Acing Financial Ratios on the CFA Exam

It's common on both the CFA Level 1 and Level 2 exams to see test questions asking you to answer how a given financial ratio changes in response to a change of value in a specific line item on either the balance sheet or income statement. Often these questions appear to require calculations, but in fact you may be able to intuit the correct answer (or at least eliminate one of the three options as definitely incorrect) by understanding how the numerator and denominator of the ratio changes in response.[1] 

This can mnimize Candidate tendencies to make mistakes on these types of questions while also saving you a tremendous amount of time which you can spend on other problems throughout the test. 

It can help to start with the main financial and solvency ratios listed in a table format:

 The Major Liquidity and Solvency Ratios

Liquidity and Solvency Ratios

Liquidity Ratios




Current Ratio

Current Assets

Current liabilities

Quick Ratio

Cash + marketable securities + receivables

Current liabilities

Cash Ratio

Cash + marketable securities

Current liabilities

Solvency Ratios


Total long-term debt

Total equity

Debt-to-equity ratio

Total debt

Total equity

Total debt ratio

Total debt

Total assets

Financial leverage ratio

Total assets

Total equity


Or if it helps to have it a look a little nicer :)


CFA Liquidity and Solvency Ratios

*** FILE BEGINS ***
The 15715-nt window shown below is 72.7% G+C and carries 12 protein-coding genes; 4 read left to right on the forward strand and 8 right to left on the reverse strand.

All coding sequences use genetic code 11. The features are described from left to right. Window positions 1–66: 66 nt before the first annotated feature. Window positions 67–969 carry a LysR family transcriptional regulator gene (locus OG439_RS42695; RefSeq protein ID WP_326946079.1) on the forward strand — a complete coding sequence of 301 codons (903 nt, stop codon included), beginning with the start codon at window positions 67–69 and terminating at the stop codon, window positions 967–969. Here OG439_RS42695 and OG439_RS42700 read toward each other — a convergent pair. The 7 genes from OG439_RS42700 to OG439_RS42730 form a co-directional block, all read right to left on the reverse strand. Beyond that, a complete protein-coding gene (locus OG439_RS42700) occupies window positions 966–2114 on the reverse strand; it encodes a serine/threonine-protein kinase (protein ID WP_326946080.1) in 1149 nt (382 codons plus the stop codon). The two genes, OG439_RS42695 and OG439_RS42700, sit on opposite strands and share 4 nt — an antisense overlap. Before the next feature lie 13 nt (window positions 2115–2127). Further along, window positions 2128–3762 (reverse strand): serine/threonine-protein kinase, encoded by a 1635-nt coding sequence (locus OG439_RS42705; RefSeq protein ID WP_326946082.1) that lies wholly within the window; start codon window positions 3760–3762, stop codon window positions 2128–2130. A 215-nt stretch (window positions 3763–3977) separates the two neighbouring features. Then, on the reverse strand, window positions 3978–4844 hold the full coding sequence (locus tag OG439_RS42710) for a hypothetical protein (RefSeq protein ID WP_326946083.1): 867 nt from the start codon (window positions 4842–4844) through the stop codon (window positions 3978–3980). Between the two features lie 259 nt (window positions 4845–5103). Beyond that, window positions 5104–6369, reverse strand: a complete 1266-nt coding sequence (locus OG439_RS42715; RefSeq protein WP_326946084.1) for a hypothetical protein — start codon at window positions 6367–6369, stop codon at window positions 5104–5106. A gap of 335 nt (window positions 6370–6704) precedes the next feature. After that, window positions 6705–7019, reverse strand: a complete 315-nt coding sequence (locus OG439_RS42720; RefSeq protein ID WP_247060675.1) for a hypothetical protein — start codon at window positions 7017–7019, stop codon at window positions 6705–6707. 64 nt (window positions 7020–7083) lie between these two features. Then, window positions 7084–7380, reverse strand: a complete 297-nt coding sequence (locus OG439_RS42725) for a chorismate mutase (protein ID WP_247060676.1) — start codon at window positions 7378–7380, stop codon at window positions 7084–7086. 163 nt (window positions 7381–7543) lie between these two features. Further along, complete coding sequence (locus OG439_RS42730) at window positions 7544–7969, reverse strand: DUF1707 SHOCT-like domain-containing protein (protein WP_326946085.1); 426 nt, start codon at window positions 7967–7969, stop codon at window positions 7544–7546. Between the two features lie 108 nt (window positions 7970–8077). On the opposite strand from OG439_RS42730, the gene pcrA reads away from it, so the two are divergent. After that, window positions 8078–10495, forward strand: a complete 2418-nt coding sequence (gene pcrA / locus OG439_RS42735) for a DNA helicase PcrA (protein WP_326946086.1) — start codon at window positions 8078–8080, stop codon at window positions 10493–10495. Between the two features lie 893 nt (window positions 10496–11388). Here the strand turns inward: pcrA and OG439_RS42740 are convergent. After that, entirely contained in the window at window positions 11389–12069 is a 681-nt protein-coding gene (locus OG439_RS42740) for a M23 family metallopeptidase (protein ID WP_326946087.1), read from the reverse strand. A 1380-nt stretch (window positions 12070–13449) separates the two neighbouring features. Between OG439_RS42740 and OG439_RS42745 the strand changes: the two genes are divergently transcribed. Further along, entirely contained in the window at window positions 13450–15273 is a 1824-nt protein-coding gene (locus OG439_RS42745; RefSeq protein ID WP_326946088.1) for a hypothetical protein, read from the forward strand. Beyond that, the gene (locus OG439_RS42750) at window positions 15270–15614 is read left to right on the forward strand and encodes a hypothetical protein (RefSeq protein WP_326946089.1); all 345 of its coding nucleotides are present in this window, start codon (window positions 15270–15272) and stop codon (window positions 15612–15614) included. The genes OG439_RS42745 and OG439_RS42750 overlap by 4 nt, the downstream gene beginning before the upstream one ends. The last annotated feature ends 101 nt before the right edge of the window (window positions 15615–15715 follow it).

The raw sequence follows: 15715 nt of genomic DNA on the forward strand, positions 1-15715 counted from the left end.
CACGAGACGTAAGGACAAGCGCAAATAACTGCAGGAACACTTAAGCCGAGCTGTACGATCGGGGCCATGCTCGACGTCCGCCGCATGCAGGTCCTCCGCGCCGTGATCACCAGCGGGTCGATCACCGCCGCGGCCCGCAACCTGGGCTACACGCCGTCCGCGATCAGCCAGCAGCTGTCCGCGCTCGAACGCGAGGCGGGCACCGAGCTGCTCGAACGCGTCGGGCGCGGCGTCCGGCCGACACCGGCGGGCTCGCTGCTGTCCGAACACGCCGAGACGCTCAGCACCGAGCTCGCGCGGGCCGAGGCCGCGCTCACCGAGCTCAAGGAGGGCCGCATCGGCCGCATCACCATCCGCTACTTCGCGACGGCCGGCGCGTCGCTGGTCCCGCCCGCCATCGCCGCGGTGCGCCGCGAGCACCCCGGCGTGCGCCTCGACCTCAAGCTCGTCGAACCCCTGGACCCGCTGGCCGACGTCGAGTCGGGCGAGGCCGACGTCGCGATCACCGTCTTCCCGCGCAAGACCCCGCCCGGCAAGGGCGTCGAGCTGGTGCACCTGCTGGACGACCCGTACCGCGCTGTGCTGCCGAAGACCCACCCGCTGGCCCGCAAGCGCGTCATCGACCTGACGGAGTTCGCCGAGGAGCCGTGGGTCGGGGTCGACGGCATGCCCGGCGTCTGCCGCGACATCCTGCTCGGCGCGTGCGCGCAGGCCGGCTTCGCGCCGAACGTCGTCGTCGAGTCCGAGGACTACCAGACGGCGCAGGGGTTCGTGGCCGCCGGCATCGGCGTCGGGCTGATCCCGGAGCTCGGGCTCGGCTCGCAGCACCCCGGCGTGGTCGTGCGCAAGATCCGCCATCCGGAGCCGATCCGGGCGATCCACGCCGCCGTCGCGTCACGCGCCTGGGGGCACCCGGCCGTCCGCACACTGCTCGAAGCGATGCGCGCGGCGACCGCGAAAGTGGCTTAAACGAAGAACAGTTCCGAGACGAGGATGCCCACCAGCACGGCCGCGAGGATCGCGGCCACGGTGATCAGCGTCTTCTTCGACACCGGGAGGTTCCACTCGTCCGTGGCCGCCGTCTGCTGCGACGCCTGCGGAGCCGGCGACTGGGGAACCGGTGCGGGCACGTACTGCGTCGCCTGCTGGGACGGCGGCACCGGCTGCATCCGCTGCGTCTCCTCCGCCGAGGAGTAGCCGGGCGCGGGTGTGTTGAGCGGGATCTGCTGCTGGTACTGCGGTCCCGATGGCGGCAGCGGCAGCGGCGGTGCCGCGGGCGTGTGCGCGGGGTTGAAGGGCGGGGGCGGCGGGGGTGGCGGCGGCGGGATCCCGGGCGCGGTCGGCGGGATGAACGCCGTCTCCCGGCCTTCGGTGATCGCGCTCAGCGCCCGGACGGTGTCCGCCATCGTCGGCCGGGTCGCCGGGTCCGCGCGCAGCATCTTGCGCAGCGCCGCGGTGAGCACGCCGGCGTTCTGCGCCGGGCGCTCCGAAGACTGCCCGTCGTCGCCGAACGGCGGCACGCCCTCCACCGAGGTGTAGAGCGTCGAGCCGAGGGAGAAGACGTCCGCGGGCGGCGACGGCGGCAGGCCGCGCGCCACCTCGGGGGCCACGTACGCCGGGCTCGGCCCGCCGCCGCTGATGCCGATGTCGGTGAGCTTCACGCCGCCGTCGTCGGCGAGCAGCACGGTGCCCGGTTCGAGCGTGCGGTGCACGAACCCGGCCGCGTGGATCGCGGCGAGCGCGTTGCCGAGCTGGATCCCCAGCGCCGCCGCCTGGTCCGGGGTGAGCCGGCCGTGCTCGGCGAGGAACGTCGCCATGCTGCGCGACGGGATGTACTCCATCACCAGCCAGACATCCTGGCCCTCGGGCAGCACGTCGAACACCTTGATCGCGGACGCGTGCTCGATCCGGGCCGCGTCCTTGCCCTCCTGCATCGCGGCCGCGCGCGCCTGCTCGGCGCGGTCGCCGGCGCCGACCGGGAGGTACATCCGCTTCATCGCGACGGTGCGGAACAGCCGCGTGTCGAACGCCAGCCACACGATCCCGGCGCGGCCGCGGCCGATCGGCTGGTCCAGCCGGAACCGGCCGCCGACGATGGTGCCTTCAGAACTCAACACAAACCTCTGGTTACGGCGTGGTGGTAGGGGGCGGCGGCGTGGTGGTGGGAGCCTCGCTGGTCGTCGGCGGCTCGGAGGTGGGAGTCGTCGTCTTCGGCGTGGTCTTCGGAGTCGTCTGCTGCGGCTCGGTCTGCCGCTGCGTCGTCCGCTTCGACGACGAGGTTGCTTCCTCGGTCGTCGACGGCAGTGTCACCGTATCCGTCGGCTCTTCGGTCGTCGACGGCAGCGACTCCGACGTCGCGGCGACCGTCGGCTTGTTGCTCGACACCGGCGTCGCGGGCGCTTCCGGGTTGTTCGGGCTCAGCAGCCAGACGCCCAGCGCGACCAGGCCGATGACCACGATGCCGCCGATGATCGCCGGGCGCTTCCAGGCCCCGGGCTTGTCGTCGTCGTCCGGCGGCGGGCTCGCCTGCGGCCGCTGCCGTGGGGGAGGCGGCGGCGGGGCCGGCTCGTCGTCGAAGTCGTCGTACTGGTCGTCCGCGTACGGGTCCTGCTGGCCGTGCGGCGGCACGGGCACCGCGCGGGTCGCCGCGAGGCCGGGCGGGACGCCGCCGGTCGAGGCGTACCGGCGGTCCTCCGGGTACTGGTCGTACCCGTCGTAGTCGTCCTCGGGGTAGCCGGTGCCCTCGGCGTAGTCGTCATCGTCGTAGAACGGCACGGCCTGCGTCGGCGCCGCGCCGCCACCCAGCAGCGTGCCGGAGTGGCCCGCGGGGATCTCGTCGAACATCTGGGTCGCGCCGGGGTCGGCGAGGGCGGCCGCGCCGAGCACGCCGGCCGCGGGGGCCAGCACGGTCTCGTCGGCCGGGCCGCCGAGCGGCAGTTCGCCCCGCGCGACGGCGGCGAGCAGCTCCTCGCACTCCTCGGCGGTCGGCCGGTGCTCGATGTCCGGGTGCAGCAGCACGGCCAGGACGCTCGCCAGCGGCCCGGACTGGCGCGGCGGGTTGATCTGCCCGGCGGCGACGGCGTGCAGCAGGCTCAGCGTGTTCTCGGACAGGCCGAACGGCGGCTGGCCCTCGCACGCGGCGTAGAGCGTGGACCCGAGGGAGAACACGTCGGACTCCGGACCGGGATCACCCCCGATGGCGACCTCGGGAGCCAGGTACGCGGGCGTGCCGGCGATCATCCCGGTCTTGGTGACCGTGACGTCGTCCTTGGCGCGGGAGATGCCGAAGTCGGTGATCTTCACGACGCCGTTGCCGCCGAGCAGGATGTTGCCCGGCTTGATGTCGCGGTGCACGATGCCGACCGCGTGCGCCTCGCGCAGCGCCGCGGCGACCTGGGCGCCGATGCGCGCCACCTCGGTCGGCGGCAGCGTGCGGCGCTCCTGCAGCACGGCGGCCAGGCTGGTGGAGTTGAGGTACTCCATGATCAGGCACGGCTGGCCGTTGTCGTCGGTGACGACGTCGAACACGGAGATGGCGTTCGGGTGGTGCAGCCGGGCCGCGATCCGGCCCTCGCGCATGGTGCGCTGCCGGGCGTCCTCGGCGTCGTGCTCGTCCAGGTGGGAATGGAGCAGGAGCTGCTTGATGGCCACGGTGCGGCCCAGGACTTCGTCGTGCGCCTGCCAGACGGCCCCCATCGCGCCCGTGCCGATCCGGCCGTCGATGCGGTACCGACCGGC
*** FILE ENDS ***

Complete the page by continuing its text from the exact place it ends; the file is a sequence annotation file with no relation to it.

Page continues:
(For a complete table of all the equations for liquidity, solvency, activity, and profitability ratios see this post)

Answering the CFA Financial Ratio Question

Once we've identified which ratio the CFA exam is asking us about, we first need to understand the variables being changed.

Then, our goal is to decide whether a given scenario changes the numerator, the denominator, or both.

For example if only the numerator increases (decreases) or if only the denominator decreases (increases) then we know the ratio has increased (decreased):

 How to think about financial ratios CFA L1

Using this method is powerful. Literally every single time you see this type of ratio question you should be able to state without getting into any math whether the variable has increased, decreased, or if the effect is inconclusive. This should let you eliminate one incorrect answer at a minimum (and often two). From there you may still need to do some math, but either way your odds of selecting the correct choice have increased.  


[1] Of course, you must know if that line item affects a given ratio in the first place for this to work. For that you can see our post on all of the Financial Statement Ratios you are likely to see on the CFA Level 1 exam